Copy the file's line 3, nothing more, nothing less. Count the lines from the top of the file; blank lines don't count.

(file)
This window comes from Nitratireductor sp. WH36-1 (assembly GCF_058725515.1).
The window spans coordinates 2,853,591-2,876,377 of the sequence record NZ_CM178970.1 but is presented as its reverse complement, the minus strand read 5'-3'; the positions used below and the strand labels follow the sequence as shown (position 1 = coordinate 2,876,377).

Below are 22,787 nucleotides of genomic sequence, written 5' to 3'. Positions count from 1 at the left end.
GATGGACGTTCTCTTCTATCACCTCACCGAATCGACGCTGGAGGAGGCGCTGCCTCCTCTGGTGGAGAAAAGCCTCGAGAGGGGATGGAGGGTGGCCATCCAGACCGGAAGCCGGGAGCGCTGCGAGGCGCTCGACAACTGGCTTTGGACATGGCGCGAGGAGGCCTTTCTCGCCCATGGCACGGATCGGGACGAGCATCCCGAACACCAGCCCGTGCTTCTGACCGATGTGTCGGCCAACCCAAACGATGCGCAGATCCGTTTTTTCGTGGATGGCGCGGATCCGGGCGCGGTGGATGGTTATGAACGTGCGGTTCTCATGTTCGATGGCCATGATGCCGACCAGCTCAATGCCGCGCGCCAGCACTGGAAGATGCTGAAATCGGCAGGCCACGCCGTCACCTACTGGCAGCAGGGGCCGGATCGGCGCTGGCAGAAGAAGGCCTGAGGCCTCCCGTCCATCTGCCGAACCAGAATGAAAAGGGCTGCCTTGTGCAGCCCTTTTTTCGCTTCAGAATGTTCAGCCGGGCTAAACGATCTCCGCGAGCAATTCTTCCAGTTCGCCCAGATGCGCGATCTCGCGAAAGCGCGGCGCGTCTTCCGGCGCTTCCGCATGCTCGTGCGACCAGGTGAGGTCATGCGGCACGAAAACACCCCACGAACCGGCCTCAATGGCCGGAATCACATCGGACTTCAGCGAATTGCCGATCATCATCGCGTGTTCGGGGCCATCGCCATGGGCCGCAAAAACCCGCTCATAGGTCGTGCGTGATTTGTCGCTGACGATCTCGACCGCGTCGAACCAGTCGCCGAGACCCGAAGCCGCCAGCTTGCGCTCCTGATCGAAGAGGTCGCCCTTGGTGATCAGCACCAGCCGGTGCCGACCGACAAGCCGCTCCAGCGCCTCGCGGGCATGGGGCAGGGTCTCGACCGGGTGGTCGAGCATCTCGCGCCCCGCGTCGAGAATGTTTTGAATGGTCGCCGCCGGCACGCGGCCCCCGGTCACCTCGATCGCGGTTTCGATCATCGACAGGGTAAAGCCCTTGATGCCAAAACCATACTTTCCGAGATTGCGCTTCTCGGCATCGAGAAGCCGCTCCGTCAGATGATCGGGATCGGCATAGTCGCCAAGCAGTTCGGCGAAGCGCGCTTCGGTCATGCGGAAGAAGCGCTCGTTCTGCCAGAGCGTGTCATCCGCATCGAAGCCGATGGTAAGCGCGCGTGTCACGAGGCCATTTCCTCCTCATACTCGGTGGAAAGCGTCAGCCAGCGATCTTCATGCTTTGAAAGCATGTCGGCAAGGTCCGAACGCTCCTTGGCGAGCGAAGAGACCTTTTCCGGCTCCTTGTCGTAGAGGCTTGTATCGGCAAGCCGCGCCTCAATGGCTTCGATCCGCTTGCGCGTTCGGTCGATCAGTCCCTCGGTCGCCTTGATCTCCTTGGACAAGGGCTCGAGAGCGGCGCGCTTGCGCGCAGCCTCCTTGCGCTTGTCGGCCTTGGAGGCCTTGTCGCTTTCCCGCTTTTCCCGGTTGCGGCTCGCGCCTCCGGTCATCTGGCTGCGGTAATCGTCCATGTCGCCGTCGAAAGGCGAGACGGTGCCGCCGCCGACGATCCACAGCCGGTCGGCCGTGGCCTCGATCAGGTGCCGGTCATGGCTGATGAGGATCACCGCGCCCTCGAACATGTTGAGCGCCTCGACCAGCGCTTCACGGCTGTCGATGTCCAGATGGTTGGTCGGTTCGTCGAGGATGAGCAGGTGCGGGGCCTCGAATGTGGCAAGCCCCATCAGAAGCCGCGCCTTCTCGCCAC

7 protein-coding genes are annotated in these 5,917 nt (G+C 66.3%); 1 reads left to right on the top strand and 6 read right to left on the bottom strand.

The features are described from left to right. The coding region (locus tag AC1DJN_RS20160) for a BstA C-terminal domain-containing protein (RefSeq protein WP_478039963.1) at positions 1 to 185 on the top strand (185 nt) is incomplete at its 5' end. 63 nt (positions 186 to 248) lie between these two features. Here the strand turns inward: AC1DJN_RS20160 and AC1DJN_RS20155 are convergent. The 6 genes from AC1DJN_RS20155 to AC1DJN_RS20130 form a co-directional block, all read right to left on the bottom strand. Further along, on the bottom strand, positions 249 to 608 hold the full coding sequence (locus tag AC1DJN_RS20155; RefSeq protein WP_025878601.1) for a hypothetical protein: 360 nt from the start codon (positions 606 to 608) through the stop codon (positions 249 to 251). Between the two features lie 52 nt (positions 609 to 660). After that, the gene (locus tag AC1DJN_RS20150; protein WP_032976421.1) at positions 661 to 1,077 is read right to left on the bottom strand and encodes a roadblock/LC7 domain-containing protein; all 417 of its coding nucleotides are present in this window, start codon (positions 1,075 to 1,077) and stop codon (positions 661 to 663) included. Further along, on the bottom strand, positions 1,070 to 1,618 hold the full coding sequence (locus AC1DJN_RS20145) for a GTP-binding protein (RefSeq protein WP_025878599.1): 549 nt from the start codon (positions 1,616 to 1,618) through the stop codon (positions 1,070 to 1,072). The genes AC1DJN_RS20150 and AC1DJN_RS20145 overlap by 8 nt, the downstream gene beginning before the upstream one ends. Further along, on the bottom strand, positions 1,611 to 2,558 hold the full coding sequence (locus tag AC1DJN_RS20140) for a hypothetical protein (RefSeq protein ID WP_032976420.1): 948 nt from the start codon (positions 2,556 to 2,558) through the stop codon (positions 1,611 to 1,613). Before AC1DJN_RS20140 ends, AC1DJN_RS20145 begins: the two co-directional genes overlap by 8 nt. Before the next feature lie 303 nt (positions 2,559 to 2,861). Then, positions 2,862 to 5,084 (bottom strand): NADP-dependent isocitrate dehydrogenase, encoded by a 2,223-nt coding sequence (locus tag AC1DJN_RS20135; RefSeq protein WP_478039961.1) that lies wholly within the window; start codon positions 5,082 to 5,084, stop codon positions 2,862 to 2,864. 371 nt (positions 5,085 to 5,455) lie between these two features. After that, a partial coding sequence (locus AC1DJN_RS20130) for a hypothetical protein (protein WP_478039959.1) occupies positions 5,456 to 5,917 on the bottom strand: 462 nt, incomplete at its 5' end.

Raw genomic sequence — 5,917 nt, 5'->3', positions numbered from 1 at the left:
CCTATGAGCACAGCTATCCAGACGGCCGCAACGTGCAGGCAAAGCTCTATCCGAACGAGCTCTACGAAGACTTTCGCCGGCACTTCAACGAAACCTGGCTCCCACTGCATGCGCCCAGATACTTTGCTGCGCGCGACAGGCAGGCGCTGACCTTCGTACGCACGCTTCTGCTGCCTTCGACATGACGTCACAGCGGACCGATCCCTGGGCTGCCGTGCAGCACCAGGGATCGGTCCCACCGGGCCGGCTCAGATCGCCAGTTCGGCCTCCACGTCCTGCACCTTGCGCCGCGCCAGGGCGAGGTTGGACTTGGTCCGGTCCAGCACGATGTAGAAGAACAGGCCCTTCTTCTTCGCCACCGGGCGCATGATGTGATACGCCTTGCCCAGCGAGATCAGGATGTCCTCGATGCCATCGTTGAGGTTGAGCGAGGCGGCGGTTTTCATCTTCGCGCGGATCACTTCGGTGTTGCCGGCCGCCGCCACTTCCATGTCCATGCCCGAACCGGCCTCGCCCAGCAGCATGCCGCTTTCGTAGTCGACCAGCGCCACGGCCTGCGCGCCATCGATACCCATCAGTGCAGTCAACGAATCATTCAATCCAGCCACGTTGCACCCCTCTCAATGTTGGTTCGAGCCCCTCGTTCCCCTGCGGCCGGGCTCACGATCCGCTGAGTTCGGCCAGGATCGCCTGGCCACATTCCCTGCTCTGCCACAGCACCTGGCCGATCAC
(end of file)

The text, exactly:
Below are 22,787 nucleotides of genomic sequence, written 5' to 3'. Positions count from 1 at the left end.